Shadow Dragon is the first in the series to have online capabilities, and the multiplayer mode has received some improvements. For starters, you can actually move your units around a map instead of selecting a unit and having them face off against another opponent arena style. Multiplayer is also no longer limited to local, as there is also Wi-Fi. In Wi-Fi battles, you create a squad of five units to pit against other squads. You can select from six maps (or have the game pick one randomly), turn fog of war on or off, choose a limit for the number of turns the battle can go on, the amount of time each person has for a turn, toggle cards effects on or off, and whether units level up based on the opponent’s skill. To win, you can either wipe out your opponent completely (which would probably be the more satisfying way to win) or ensure the color of the castle’s flag is your army’s color by the end of the battle. You can partake in practice battles before fighting a human opponent wherein you face off against a mirror of your squad, right down to reversed face sprites. Winning these battles nets you a card, which can only be used in multiplayer battles, that confers various effects, such as stat boosts and negating certain bonuses.
If you feel the need to use them, you can have another player provide you with loan units or download them from Wi-Fi, which replace the character with the same name. They stay in the loaner’s game, and the loan units gain experience for the original unit. If you’re feeling particularly proud of any given unit, you can upload them on the Wi-Fi server for others to use as a loan unit. You can delete the loan unit at any time if you’d prefer to have your original unit back. Up to ten loan units can be stored at a given time.
There’s also the online shop, which offers a variety of weapons. Its offerings vary depending on the time of the month. It can be rather handy if you need better weapons but aren’t in a chapter containing a shop. However, the fact that promotional item, the Elysian Whip, is only available via the online shop (and only during days ending in 1) is a huge black mark against it. I do wonder why the developers decided to make a promotion item available only through the online shop and not even allow the player to buy them in a secret shop. I had hoped that would be fixed for the US version, but alas, it was not to be. You could technically still promote the units that use Elysian Whips (your flyers) with Master Seals, but the precludes a class those units would thrive in. Of course, if you don’t happen to use those units in the first place or would rather use them in another class, it’s a moot point. But it’s still a needless and arbitrary limitation.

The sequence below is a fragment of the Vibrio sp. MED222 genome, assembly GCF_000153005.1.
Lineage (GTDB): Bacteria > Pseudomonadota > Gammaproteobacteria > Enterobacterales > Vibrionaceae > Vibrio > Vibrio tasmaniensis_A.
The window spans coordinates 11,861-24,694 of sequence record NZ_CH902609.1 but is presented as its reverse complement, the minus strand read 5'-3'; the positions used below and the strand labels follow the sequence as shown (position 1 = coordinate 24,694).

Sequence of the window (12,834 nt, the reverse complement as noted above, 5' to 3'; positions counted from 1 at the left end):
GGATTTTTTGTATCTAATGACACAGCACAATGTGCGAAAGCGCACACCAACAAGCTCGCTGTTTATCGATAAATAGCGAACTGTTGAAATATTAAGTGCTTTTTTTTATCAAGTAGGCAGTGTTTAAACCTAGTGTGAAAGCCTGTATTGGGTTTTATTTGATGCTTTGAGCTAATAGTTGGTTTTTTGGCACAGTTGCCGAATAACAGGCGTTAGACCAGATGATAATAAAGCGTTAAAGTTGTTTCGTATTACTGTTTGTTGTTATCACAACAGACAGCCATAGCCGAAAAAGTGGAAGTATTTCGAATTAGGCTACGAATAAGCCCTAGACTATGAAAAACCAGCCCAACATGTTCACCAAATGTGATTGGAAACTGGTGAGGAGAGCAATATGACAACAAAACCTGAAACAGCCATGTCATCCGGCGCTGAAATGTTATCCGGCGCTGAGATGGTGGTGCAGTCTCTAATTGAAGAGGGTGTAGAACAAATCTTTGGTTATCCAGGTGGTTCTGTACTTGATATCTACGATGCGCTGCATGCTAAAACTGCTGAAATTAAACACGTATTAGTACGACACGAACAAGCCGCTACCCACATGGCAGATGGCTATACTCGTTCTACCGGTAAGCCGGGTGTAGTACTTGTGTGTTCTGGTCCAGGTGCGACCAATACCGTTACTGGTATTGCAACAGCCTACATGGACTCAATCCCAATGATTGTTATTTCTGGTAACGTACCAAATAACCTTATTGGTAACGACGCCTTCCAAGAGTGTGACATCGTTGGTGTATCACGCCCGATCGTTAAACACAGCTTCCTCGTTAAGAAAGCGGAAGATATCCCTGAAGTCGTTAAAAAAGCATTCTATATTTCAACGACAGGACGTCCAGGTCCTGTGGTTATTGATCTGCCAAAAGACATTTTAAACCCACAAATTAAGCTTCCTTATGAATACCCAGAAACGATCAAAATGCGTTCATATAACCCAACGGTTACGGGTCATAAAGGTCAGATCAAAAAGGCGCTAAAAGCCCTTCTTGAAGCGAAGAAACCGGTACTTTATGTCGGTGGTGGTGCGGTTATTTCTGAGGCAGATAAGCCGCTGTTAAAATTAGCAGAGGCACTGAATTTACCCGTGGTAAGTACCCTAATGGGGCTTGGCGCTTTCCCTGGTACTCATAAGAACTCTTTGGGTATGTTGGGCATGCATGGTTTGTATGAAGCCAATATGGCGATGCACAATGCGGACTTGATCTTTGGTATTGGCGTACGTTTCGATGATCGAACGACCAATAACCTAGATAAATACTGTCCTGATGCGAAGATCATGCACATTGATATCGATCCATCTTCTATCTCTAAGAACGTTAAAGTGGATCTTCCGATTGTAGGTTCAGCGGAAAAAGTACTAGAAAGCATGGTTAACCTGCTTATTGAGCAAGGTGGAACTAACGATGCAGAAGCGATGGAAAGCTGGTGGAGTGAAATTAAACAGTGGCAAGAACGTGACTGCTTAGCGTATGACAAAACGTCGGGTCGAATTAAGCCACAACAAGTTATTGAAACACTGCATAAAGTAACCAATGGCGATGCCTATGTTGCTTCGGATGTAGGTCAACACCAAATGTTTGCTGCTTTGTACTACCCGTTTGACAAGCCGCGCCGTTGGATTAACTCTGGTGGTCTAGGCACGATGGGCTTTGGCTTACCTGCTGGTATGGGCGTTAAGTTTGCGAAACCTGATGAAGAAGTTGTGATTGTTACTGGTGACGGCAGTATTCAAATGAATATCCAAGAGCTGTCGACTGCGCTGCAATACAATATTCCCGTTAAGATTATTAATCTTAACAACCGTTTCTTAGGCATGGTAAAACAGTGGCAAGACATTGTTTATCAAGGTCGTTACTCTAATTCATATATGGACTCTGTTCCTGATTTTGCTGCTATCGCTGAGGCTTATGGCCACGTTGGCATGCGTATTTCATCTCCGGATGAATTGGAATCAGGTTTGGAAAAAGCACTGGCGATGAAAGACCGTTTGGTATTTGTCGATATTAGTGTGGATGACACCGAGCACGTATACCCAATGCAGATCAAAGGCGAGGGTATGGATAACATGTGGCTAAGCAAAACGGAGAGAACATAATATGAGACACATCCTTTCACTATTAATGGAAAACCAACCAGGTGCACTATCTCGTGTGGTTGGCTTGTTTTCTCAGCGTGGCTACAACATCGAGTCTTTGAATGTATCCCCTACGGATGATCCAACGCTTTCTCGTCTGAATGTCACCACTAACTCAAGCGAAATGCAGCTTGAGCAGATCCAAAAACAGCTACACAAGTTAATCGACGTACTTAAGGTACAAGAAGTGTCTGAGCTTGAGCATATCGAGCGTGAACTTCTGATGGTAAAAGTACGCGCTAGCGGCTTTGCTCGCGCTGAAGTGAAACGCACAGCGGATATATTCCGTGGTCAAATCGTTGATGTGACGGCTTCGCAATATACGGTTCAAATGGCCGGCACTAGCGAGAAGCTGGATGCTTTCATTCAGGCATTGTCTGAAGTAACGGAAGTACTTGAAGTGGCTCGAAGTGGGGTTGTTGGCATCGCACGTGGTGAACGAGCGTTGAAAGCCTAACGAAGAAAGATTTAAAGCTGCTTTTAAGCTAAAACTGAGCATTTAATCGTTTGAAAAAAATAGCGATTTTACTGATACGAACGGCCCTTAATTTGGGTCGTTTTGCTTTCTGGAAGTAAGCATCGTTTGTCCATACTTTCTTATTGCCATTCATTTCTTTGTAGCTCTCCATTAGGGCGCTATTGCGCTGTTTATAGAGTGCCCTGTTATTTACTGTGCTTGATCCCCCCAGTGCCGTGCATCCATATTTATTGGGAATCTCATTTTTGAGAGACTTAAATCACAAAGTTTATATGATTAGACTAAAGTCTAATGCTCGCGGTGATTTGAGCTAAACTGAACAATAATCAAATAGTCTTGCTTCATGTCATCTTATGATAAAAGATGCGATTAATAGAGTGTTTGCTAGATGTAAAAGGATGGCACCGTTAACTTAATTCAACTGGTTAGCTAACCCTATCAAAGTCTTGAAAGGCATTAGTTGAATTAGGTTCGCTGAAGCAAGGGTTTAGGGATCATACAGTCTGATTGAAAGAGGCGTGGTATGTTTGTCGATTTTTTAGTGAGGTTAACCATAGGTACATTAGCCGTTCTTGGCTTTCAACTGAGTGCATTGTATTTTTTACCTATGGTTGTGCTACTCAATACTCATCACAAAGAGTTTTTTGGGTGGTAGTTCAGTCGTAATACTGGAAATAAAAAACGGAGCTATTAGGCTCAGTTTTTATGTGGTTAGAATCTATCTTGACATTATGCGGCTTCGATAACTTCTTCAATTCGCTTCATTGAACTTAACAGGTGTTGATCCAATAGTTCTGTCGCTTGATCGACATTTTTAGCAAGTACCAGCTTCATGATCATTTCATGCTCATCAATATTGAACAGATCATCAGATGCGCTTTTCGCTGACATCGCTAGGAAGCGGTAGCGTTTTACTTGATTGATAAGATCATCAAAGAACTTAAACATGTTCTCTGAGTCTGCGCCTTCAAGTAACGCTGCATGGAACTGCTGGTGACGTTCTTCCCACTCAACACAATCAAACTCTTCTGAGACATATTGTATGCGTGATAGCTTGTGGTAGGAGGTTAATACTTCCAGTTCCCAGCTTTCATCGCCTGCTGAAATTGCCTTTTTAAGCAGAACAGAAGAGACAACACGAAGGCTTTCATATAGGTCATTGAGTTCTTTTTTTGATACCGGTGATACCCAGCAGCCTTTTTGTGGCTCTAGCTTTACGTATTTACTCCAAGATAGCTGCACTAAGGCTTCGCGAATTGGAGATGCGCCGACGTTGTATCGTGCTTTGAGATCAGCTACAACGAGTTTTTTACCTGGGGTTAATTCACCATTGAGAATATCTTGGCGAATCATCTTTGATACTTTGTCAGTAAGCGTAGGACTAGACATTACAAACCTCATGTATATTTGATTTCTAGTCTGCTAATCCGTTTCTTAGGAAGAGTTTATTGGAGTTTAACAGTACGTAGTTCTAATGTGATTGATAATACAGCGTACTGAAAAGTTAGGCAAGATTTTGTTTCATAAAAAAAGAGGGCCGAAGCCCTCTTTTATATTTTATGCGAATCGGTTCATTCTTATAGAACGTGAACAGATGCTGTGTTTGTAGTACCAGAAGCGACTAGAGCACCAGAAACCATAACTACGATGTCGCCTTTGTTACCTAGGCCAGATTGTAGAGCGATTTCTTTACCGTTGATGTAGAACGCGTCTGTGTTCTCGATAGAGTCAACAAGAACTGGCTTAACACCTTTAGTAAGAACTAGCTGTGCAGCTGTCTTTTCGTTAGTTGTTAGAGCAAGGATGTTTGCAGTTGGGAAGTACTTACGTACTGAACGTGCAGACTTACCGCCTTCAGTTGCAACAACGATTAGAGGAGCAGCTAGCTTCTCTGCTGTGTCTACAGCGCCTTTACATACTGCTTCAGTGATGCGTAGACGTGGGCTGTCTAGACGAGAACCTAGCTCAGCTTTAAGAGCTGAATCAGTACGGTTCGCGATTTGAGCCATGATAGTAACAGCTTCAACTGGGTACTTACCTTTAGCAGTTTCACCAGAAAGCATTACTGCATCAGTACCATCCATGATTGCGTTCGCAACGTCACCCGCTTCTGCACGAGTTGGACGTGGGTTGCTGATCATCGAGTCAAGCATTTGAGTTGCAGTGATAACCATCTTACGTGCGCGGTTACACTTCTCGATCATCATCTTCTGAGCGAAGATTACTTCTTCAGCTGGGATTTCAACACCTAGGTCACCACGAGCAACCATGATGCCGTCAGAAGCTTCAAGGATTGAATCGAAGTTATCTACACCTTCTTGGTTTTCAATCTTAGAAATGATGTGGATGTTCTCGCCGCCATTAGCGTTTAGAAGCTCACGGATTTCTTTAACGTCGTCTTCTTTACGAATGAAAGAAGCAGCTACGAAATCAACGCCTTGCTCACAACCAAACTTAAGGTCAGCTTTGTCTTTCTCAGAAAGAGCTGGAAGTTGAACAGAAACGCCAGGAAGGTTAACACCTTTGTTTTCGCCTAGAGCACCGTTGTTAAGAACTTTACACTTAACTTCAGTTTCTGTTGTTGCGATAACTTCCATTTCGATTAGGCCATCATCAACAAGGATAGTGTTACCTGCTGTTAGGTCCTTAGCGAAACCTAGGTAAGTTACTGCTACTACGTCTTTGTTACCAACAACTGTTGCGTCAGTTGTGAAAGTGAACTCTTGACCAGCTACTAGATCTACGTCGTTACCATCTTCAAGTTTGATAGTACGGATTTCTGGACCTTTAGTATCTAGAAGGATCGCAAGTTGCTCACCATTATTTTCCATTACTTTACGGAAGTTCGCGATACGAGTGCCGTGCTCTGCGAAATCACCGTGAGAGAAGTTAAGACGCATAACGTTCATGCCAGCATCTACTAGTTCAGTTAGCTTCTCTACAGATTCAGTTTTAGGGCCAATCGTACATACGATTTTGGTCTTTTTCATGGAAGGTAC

Given that this is a remake of a nineteen year old game, there’s not much room for originality. That being said, there’s enough new content and features that this feels like a new game. This was also the seminal game for the rest of the series, so it gets points for that. Some features seem half implemented, such as the supports with no support conversations or any indication of current support level between characters, the inclusion of the weapon triangle but not magic triangle, and no rescuing or shoving. Most of all, only half the game was remade (the Super Famicom version appended a second part to the original), likely because the developers want to cash in on selling the two parts separately instead of putting them together into one package. Having multiplayer and other online capabilities in a Fire Emblem game is great, but those features don’t feel quite polished yet.
Fire Emblem fans and fans of SRPGs in general should enjoy this. The fact that Marth is indeed in this game should help move copies, especially considering he made a reprisal in Brawl. But for those who have never touched an SRPG and are only interested because they recognize Marth will likely end up implanting their DS into the nearest wall or becoming bored very quickly.
Graphics: Above Average
Sound: Very Good
Control and Gameplay: Very Good
Addictiveness: Very Good
Appeal Factor: Above Average
FINAL SCORE: ENJOYABLE GAME
Short Attention Span Summary:
Shadow Dragon is a nicely updated remake and a worthy addition to the series. Even if you’ve played the previous two incarnations of this game, it’s still worth your while to pick this up since so much was added to this edition, even if some of the new features feel half implemented. Those who like strategy games will find plenty to like here. But those used to more action oriented games will probably want to look elsewhere. Hopefully this game does well enough for the second half of the Super Famicom version to receive the same treatment as this game.